I have spent a lot of time with the vet – it is a long story, but I was fascinated in the way they managed a cat with diabetes.
Of course diabetes in animals is very similar to humans – it starts with an inability to manage post prandial glucose and leads to insulin resistance and ultimately pancreatic failure. The diagnosis is through a mixture of blood tests, urinalysis (clean dry gravel in the litter tray) and the typical signs – ravenous appetite, weight gain, always thirsty and peeing often. No GGT or HbA1c in the vet. Treatment is also similar with diet manipulation, weight control, exercise stimulation and some medicines.
The fat cat sat on the mat. As it purred gently it had a continuous glucose monitor attached. It hardly noticed as it was fixed in place. Free feeding was replaced with fixed meals and five days later the data was downloaded. The little machine had measured glucose concentrations every five minutes for 5 days – that’s 288 measurements a day and nearly 1,500 measurements over the 5 days. The line appeared showing the peaks and toughs in use.
The baseline glucose level was abnormal and the peaks showing the post-prandial glucose levels were also abnormal. These peaks were then compared to the diet chart and most peaks were explained through the three meals. Well apart from three which were biscuits – your cat eats biscuits? Yes we sometimes sit together in the evening and we share a biscuit – should have guessed really.
I think that we could identify the calorie content of everything that passed that cats lips over the five days – just amazing. Nowhere to hide that little titbit or mouse or latte and muffin.
The owner left with a greater understanding of the influence of diet, a refined diet plan and some medicines. The medicines were initially targeted towards reducing the basal glucose and the vet was sure that this would help to make the cat feel a little better and ‘get out more’.
The owner was told that the cat should come in for another review and that the vet will do another 5 days of glucose monitoring. The vet warned the informed that an improvement in the basal glucose was expected, but the next stage would be adding in another medicine that effected basal glucose or if the post prandial glucose hadn’t improved then a refinement of the diet and a medicine that targeted post prandial glucose. The vet didn’t want to start insulin, but that was firmly on the cards with a twice daily mixture at the two main meals. This all seemed quite rational to me.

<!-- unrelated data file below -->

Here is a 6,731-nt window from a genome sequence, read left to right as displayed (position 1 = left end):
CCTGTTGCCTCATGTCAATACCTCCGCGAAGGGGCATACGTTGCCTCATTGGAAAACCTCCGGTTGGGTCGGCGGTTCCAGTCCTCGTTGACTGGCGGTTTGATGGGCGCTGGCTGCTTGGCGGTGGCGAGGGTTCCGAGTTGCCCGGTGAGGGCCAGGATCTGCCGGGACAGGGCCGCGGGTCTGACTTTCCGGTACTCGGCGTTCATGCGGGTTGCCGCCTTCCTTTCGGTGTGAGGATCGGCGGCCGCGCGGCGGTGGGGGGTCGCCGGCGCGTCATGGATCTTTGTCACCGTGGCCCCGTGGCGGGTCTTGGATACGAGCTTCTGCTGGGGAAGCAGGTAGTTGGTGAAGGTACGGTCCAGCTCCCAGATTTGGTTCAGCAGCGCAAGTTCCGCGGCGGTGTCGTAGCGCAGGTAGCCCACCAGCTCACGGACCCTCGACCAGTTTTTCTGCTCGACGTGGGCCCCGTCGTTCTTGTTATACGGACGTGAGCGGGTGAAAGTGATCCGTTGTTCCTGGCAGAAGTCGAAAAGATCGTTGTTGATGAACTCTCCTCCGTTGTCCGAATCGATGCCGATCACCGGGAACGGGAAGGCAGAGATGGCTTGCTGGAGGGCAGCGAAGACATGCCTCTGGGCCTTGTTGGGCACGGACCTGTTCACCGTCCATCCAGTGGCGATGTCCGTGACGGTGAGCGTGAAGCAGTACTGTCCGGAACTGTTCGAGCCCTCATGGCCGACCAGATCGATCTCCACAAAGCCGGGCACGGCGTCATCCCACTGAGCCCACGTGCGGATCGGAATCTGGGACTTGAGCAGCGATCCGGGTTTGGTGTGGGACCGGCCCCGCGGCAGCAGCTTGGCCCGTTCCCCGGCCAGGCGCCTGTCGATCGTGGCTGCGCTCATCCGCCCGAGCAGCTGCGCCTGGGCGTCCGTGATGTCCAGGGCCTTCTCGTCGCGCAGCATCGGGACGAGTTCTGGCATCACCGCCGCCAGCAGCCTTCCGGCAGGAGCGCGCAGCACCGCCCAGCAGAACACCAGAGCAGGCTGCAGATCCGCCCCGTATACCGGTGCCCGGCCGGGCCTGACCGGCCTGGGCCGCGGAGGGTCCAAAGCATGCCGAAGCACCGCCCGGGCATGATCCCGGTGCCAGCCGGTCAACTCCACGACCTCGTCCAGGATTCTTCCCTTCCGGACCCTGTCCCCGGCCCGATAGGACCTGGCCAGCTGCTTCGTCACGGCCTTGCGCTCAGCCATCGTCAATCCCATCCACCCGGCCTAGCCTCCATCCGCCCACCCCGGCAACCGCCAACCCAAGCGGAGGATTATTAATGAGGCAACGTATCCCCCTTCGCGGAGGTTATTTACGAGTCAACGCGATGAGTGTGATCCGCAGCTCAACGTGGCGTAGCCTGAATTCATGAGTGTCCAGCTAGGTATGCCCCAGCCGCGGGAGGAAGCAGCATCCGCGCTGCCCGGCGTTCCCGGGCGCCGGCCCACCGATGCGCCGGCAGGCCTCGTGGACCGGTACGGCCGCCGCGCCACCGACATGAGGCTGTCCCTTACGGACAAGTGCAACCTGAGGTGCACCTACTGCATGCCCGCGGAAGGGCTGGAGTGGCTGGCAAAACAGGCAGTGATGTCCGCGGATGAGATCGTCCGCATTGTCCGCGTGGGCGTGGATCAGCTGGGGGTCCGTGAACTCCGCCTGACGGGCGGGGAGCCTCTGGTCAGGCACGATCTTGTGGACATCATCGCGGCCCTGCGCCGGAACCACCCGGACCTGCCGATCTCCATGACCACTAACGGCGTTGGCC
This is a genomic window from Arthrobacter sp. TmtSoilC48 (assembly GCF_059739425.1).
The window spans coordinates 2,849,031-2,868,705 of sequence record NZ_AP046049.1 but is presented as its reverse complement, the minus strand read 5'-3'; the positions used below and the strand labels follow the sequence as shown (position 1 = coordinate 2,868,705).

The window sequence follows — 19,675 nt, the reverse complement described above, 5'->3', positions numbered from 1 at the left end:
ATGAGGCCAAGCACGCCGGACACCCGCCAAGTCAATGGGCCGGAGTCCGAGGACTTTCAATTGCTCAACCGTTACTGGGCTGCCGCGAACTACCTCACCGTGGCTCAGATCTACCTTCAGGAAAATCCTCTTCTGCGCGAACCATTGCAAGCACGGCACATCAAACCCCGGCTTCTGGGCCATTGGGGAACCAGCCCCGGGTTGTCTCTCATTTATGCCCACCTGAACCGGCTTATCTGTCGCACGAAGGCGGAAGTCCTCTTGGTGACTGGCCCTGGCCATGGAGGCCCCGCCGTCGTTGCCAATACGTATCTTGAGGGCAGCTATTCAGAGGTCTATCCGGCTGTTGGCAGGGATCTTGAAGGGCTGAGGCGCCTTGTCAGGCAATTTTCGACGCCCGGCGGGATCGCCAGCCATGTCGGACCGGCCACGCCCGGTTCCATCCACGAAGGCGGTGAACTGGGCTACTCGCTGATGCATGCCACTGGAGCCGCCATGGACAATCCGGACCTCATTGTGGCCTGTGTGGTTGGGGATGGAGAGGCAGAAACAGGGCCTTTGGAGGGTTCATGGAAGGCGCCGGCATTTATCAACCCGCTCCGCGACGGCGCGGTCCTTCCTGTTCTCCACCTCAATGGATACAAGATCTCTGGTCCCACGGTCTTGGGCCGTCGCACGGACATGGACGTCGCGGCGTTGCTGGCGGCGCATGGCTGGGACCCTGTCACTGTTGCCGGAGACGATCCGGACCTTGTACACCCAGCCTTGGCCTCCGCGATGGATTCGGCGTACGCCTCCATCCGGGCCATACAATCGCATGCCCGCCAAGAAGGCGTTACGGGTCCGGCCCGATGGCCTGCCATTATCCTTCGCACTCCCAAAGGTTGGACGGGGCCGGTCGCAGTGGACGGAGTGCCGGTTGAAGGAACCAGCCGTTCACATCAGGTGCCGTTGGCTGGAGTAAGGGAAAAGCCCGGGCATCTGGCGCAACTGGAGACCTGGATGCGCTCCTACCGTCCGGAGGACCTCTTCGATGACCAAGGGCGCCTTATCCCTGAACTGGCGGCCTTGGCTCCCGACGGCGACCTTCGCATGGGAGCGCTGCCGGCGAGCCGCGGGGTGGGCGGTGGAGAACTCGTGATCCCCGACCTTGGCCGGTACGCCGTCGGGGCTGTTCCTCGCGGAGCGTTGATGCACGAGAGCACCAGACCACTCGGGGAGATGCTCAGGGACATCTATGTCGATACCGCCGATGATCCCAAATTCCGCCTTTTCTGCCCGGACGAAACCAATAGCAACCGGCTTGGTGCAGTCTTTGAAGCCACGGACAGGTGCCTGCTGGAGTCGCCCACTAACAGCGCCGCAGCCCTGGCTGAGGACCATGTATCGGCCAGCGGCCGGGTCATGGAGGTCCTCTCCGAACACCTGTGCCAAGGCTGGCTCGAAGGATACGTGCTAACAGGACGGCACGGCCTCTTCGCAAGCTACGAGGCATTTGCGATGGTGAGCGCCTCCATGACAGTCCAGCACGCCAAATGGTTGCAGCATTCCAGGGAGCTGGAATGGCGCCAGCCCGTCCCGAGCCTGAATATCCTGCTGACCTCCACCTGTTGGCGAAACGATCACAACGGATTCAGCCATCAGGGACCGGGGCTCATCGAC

I am sure that you want to know about the biscuits. They were changed to either a reduced amount of the high sugar variety or an increased amount of a low sugar variety. The owner understood this and went away with a list of biscuits and their calorie contents printed from the internet. Actually I didn’t know how bad custard creams were – must cut these down myself.
I asked the vet where continual glucose monitoring had come from and why she used it. Well it would seem that it is an adaptation of the equipment used in humans that transferred to vetinary practice about 5 years ago. She felt it was the only way that she could get the information to guide her advice and treatment. The 5 day 5 minute readings linked perfectly to the diet plan and the owner had no doubt what was right or wrong. Obviously, I asked if the vet used blood glucose testing and she almost laughed in my face. Cats don’t like it and the information is hardly very useful in discussion with the owners and agreeing a management strategy. I had to agree with her.
The management of diabetes in cats is particularly important. The complications, particularly peripheral neuropathy can be particularly nasty and hypoglycaemia a real issue, however they aren’t affected by cardiovascular complications to the same degree. If the diabetes is controlled well and the cat loses weight then they may improve to the point that they don’t require treatment – fascinating.
If I should get diabetes, perhaps I will visit my vet first. Well perhaps until the NHS uses continuous glucose monitoring and follows good vetinary practice in targeting treatment appropriately.